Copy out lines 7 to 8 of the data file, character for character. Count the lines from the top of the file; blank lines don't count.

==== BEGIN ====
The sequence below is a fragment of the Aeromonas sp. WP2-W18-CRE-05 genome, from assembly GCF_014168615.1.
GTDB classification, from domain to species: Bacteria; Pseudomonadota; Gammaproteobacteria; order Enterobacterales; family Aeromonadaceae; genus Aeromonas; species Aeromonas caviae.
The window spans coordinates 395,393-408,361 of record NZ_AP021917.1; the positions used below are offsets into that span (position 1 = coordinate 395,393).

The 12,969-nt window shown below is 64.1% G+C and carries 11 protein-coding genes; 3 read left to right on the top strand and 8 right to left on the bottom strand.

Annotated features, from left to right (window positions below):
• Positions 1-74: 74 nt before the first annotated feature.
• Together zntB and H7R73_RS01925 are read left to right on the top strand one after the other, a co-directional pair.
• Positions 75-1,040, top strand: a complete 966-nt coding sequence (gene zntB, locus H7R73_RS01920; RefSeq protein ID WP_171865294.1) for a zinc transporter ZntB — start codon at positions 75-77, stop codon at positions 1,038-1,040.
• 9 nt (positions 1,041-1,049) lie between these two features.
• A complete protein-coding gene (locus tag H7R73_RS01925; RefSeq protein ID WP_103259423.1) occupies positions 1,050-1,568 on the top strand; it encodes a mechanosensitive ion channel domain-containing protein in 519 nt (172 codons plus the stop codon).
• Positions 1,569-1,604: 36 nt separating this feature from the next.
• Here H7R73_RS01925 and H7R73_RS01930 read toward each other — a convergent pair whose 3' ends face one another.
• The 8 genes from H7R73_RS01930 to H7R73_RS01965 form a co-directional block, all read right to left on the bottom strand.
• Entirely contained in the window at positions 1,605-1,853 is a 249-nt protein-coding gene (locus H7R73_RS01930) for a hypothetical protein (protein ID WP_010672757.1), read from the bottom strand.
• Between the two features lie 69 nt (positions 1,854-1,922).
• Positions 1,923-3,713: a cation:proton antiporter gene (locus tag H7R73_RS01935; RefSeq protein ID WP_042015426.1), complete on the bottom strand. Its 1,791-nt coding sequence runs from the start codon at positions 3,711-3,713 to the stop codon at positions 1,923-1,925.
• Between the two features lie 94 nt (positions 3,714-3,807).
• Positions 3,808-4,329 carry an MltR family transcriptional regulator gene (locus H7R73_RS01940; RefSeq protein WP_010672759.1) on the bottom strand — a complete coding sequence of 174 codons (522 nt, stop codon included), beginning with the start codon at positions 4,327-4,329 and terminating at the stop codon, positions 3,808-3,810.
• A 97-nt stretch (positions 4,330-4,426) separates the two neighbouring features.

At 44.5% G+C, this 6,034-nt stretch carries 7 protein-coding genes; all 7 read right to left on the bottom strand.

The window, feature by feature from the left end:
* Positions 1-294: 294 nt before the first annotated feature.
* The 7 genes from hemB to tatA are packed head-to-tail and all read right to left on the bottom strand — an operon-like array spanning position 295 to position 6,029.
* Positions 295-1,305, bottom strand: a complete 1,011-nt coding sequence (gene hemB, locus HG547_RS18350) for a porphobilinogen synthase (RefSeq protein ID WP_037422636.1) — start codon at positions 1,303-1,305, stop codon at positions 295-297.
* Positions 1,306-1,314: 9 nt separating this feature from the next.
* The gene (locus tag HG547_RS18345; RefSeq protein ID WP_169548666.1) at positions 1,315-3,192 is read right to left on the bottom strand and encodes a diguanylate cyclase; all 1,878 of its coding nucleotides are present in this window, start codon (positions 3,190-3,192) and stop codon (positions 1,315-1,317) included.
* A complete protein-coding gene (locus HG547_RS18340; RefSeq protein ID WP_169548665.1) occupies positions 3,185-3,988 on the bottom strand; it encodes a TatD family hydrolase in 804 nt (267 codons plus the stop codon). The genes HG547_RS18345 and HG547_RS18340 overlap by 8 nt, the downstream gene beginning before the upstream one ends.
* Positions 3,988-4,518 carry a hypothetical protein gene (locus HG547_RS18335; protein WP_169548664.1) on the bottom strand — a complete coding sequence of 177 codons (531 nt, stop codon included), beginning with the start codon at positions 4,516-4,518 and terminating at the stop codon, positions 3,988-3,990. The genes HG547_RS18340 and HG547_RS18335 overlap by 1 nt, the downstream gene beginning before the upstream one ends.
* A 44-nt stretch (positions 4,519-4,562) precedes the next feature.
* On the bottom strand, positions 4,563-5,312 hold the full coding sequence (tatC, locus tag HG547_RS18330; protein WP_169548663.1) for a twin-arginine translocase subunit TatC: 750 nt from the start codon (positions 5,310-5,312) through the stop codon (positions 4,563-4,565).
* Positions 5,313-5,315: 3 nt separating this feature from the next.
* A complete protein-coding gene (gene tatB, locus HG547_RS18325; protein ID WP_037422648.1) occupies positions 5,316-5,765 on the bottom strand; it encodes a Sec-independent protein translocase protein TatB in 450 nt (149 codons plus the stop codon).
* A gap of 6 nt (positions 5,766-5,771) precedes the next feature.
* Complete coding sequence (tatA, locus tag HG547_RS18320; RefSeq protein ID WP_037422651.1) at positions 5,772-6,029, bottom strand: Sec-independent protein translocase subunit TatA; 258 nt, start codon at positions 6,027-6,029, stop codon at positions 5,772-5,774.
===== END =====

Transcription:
• Together zntB and H7R73_RS01925 are read left to right on the top strand one after the other, a co-directional pair.
• Positions 75-1,040, top strand: a complete 966-nt coding sequence (gene zntB, locus H7R73_RS01920; RefSeq protein ID WP_171865294.1) for a zinc transporter ZntB — start codon at positions 75-77, stop codon at positions 1,038-1,040.